Engineers have completed work on the £1 million programme of refurbishment on the Ayr Viaduct to coincide with the 140th anniversary of the current bridge’s construction in 1878.
The work on the four-span, 110-metre-long grade C listed structure which crosses the River Ayr was needed to address issues with both the masonry and the metal work on the walkway and to stop any further deterioration of the bridge.
Vegetation was cleared from the structure and spot repairs were made in the sandstone masonry at over 70 points on the bridge. The metal work on the pedestrian walkway was repaired and strengthened where required and the whole floor of the walkway completely replaced. The bridge was then cleaned and repainted in a project which has lasted six months.
To deliver the work safely, a bespoke scaffold system was put in place which was then ’encapsulated’ in special plastic sheeting to provide the right working environment in the exposed location as well as to stop any contaminants from leaking into the air and river below. It moved span by span across the structure as work progressed.
The steelwork on the bridge was painted to match the original colours of the Victorian structure and to maintain consistency with nearby rail bridges using a three coat system which protects the existing and new metal work from corrosion and provides a high quality aesthetic finish. The refurbishment of the bridge ensures that the structure will not need any maintenance for more than a decade.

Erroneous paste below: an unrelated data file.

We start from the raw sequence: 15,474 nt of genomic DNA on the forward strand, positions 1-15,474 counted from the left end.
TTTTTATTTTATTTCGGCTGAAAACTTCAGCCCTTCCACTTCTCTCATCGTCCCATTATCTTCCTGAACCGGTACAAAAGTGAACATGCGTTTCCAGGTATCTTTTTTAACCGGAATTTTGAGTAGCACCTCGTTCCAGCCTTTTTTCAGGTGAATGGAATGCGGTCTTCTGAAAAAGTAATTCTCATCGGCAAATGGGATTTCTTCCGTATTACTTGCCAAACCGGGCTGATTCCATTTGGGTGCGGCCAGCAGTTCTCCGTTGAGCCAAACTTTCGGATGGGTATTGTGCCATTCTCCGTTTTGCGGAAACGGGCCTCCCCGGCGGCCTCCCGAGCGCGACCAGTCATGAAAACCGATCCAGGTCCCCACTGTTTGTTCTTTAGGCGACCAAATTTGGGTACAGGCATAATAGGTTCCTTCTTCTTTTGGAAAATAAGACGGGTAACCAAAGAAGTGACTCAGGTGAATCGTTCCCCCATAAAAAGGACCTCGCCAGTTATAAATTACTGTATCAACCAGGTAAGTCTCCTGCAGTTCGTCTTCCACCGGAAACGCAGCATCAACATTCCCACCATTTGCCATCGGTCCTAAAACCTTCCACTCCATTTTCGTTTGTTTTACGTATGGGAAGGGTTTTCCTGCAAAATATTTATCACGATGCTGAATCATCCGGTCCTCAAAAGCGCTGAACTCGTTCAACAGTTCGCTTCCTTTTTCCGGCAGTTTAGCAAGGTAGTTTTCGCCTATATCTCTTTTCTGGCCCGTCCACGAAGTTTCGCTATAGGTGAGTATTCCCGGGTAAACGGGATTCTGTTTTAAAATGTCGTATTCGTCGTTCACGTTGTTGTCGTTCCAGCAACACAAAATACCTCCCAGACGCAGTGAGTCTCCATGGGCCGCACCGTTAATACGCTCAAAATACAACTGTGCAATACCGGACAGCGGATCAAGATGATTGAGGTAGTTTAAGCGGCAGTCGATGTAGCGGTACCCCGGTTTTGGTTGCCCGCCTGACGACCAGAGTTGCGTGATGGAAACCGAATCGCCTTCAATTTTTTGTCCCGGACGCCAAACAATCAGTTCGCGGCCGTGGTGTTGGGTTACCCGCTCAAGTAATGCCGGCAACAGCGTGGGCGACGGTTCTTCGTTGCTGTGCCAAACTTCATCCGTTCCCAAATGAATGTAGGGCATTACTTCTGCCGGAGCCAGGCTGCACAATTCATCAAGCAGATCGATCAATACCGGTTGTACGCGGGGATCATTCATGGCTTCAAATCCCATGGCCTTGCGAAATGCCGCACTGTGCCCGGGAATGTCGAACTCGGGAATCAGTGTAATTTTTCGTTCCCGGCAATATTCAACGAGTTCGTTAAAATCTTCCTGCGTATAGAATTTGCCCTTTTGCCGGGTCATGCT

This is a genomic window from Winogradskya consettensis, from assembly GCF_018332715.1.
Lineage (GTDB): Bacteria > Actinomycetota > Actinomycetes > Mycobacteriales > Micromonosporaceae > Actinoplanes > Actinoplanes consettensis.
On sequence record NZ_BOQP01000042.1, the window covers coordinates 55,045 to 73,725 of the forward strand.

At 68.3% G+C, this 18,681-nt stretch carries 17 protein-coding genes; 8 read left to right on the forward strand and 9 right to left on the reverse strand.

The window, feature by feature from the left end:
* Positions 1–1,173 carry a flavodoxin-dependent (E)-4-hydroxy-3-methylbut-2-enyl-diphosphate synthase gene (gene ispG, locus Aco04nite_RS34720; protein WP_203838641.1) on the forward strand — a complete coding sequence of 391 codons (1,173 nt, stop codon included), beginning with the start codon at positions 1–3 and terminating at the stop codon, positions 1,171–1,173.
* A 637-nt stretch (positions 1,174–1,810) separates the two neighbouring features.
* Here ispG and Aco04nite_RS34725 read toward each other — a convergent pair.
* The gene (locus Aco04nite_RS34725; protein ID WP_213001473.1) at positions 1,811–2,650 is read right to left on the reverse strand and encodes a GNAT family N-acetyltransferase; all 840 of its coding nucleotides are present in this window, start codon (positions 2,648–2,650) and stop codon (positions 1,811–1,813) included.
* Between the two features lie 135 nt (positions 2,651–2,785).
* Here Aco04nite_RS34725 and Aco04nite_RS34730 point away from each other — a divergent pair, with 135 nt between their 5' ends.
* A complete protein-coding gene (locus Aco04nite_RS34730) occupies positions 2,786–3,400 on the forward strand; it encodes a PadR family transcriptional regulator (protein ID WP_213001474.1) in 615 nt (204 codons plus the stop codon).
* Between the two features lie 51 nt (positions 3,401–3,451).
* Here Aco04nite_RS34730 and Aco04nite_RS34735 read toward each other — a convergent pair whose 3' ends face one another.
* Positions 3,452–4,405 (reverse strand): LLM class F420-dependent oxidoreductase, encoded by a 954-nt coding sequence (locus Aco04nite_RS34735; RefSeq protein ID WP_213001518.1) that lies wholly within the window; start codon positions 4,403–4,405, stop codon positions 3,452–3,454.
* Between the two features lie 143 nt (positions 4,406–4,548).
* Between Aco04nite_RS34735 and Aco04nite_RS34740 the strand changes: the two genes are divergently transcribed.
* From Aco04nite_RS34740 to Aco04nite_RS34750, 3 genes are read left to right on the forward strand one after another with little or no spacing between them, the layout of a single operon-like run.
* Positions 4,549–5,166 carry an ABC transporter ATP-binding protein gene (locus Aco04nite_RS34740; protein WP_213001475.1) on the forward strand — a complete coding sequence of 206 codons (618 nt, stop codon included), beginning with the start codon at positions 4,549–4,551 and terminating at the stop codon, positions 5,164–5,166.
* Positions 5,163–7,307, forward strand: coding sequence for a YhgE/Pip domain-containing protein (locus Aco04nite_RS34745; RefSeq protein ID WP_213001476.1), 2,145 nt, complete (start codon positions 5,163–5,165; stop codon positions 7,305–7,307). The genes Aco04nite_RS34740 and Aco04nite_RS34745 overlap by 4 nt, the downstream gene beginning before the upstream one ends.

As well as the logistical challenges of working at height above a river, the Network Rail team with specialist contractor Taziker Industrial also had to work within the harsh realities of the prolonged winter weather which were not helpful to the type of work being delivered.
Matthew Spence, route delivery director for Network Rail said: “We have now completed work to repair and refurbish Ayr Viaduct ahead of the busy tourist season in the town and to coincide with the 140th anniversary of the bridge’s construction.
“The refurbished bridge is at an important entry point to the town of Ayr and we are confident that it now presents a great first impression for those visiting the town or for people who use the railway on a daily basis.
“We take seriously our responsibility to maintain and preserve these historic structures, not just for the safe and efficient operation of the railway, but also how they look in their setting for those travelling on the railway or visitors to the area enjoying the views.
“Working on these Victorian structures gives you great respect for those who built them more than a century ago and we hope that our work on their bridge does justice to the legacy that we have been left by the Victorian railway pioneers.”
The work, which was delivered without any disruption to train services to the town, was completed in mid-May.